It looks like insurance agent Glenn Neasham is about to get his ticket punched at the big house. The California advisor found himself in hot water after selling an indexed annuity to a woman with dementia back in 2008.

Annuities are structured investment products sold by insurance companies like Genworth Financial (NYS: GNW) , or, in this case, Germany's Allianz. Indexed annuities are more complex than plain vanilla annuities, as the interest they pay is derived from a formula based on market indexes like the Dow (INDEX: ^DJI) or the S&P 500.

Prosecutors claimed that Neasham took advantage of 83-year-old Fran Schuber to sell her an indexed annuity for $175,000 and, in the process, pocket a $14,000 commission for himself. While there normally isn't a legal issue with selling an indexed annuity to an 83-year-old (more on that in a moment), Schuber was suffering from early-stage dementia at the time and may not have been able to understand what she was buying.


Glenn Neasham isn't the problem
From the press reports, it's tough to tell whether Neasham really is the predator that the jury apparently saw him as. But what bothers me about this story goes well beyond Glenn Neasham.

Selling a complex insurance product to an 83-year-old with dementia is unconscionable. However, that it's A-OK to sell this product to any 83-year-old -- or, perhaps, any average investor at all -- boggles my mind.

Allianz's MasterDex 10 Annuity -- the product sold to Fran Schuber -- is an illiquid, long-term product. In order for holders to get any of the many promised benefits, the bulk of their investment will stay tied up for more than 15 years -- first a five-year deferral period and then a minimum 10-year annuity payout. Schuber would have been nearly 90 before she could have reasonably started taking payouts from the annuity.

But even for younger folks, the complexities of indexed annuities like the MasterDex 10 are daunting. Not surprisingly, Allianz's marketing materials make the supposed benefits very clear:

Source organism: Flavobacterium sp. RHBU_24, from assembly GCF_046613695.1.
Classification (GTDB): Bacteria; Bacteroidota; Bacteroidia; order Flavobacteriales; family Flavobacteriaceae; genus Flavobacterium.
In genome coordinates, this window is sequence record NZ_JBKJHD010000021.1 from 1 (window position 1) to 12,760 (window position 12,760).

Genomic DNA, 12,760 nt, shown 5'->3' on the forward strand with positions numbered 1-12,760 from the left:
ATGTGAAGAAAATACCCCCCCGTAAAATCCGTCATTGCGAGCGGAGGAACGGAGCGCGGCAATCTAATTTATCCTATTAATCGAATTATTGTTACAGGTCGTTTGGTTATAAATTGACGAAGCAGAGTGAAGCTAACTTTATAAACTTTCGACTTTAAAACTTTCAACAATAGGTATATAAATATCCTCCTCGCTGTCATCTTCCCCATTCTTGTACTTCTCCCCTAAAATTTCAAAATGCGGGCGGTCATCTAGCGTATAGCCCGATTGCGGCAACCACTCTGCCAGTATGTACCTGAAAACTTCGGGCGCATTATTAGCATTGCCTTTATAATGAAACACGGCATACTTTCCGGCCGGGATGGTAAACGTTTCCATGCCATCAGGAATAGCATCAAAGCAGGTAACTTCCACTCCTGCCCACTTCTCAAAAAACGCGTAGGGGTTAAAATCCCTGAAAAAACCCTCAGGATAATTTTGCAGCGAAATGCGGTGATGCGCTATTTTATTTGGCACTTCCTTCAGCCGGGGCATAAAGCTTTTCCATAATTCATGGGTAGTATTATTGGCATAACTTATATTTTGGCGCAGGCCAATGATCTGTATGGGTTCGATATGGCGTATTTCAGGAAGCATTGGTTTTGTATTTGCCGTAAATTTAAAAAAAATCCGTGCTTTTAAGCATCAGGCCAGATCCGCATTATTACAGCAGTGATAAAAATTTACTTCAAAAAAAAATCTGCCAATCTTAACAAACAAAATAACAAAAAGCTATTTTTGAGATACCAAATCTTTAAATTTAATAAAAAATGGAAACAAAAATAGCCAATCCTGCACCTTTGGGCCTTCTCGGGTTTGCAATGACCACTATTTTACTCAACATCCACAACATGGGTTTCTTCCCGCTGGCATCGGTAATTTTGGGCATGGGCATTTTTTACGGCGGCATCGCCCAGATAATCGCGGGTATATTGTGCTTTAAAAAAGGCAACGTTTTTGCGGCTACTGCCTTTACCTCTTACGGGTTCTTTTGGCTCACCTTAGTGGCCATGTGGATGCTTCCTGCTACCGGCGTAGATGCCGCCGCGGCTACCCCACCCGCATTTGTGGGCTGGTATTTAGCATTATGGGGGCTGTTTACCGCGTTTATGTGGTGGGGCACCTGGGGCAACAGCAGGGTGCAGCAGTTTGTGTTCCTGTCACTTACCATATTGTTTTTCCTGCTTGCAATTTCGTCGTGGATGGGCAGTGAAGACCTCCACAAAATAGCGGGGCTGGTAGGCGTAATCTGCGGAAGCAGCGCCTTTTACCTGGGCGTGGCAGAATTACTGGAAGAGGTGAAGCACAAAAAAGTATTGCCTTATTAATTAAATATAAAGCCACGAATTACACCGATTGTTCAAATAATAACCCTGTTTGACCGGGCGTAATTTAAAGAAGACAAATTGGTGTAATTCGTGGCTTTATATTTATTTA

• You get a 10% "bonus" added to your investment right up front;
  • Your interest is based on equity indexes; and
  • "Your premium and bonus are protected from index losses."

The downsides, however, are far less clear.

Though the brochure outlines a handful of ways to tap into the money tied up in the annuity, many of those options are far from attractive.

Withdrawal Option

Downside

Take a contract loan You can only borrow a limited amount, and the interest rate was a usurious 7.4%.
Take a 10% withdrawal You can only do this once per year, and the total of the withdrawals can't exceed 50% of your premiums without triggering penalties.
Take a lump sum or distributions over less than 10 years You lose the upfront bonus, you lose all of the highly touted market-index gains, and you're left with 87.5% of your original premiums and a 1.5% interest rate.

If that isn't enough for you, the actual index-based interest that you receive may leave you disappointed. Sharp-looking graphs in the brochure show that between 1995 and 2004, $100,000 in the MasterDex 10 would have -- with the help of that 10% upfront bonus -- grown to $234,427. But because of the way interest is calculated for the MasterDex 10, that performance was far short of the index's actual return. An investor that simply bought and held SPDR S&P 500 (NYS: SPY) over the same period would have ended up with $72,355 more.

Got all that? Great! Sign here.
Somebody reasonably adept at math and willing to sit down and think through the details could probably figure out why one investment advisor called this "the investment from hell." But it usually doesn't work that way. Statistics from a 2009 FINRA survey are very revealing:

  • 58% of non-retired households have not tried to figure out how much they need for retirement.
  • 29% of those with mortgages on their homes said they didn't know whether the mortgage was interest-only or had an interest-only option.
  • 53% of those with an auto loan said they didn't compare offers with different lenders.
  • 26% of investors with self-directed employer retirement plans or non-employer plans don't know whether they have more or less than half of their account in equity products.